Hover on “Everything But”

Avatar of Chris Coyier
Chris Coyier on (Updated on )

Adding a hover state to an element is durn easy. Let’s use an opacity change as an example:

div {
   opacity: 1.0;
div:hover {
   opacity: 0.5;

But what if we want to have that hover state apply to everything but the element actually being hovered over? (e.g. other adjacent sibling divs)

Let’s assume this basic HTML:

<section class="parent">

We’ll apply the current CSS properties to all the children of the parent when the parent is in the hover state.

.parent:hover > div {
  opacity: 0.5;

Then when the parent is hovered and the individual div is hovered, we bump the opacity back up, giving the final effect we are looking for.

.parent:hover > div:hover {
  opacity: 1.0;

Real World?

A similar kind of thing is in the Twitter for Mac app on individual tweets:


This idea can be extended into multiple levels of depth. Here is an example of three “lists.” All list items have full opacity in their regular state, but as you roll over the lists, the currently hovered list is slightly more opaque than then others, and the currently hovered list item is fully opaque.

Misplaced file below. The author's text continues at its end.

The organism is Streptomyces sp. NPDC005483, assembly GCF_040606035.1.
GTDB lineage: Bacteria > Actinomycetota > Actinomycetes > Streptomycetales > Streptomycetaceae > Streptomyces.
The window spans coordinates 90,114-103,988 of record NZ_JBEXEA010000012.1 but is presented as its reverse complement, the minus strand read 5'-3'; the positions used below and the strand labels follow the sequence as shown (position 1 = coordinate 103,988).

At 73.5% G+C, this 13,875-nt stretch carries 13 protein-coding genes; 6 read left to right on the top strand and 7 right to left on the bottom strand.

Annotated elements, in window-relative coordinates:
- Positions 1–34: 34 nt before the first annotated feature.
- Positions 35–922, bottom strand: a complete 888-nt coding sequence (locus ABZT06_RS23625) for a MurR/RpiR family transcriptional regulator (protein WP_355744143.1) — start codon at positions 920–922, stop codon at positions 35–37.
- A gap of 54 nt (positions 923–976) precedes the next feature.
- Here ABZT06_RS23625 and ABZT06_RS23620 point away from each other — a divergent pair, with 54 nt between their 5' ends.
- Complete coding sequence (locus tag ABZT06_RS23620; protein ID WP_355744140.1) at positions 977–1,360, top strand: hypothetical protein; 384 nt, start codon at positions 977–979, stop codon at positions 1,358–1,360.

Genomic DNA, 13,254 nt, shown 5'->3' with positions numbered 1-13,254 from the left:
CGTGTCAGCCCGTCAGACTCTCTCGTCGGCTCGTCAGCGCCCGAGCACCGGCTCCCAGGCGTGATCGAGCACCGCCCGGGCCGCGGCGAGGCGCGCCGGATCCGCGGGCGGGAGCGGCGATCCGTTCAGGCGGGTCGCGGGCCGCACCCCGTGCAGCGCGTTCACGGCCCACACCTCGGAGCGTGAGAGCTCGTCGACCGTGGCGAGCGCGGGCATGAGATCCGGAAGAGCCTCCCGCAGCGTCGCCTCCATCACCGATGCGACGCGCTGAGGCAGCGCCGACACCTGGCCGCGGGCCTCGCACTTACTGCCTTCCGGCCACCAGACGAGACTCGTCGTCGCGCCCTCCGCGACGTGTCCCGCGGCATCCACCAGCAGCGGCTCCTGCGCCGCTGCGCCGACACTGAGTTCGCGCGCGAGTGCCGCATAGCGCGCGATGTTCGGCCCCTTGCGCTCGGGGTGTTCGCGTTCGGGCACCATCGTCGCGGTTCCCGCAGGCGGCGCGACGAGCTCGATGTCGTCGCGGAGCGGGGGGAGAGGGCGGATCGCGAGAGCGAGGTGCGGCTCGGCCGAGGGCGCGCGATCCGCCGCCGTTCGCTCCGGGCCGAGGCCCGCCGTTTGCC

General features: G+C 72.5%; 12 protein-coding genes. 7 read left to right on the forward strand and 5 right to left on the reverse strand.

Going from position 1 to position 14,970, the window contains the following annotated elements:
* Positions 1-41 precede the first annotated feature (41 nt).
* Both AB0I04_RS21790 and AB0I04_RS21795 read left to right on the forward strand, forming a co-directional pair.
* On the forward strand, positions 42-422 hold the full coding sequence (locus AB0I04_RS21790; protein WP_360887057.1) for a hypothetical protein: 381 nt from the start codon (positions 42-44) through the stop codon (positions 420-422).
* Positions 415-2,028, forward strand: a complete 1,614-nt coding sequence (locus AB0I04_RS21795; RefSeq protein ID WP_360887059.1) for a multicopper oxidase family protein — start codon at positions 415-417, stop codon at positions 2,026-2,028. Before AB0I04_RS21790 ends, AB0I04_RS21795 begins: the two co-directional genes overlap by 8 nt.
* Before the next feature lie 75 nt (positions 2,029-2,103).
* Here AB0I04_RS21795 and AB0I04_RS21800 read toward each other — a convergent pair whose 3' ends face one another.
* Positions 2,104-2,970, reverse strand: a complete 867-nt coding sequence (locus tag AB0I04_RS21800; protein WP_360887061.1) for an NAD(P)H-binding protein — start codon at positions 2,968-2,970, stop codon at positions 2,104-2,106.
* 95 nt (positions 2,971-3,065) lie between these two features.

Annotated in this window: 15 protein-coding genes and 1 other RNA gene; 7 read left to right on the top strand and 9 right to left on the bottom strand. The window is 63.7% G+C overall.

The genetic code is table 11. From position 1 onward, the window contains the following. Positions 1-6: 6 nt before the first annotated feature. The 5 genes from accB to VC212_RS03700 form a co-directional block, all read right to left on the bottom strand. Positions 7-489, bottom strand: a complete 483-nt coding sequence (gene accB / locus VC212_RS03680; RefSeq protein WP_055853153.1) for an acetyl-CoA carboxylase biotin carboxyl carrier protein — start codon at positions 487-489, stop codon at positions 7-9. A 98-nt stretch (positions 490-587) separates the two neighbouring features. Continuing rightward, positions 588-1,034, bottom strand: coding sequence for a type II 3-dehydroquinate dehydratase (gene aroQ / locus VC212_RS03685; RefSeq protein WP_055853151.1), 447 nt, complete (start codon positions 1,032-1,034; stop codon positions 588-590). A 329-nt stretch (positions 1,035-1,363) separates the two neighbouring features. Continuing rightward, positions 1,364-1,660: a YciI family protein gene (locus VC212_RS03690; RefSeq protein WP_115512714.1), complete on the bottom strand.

View Demo   Download Files

And yes, old you-know-who browsers don’t do :hover on anything but anchor links. If it’s mission critical, use JavaScript to detect mouseenter events on them and apply/remove class names.

Update August 2012: Michelle Eaton writes in with this JavaScript to do the job, if you must:

$("#all ul li").hover(function() { // Mouse over
  $(this).siblings().stop().fadeTo(300, 0.6);
  $(this).parent().siblings().stop().fadeTo(300, 0.3); 
}, function() { // Mouse out
  $(this).siblings().stop().fadeTo(300, 1);
  $(this).parent().siblings().stop().fadeTo(300, 1);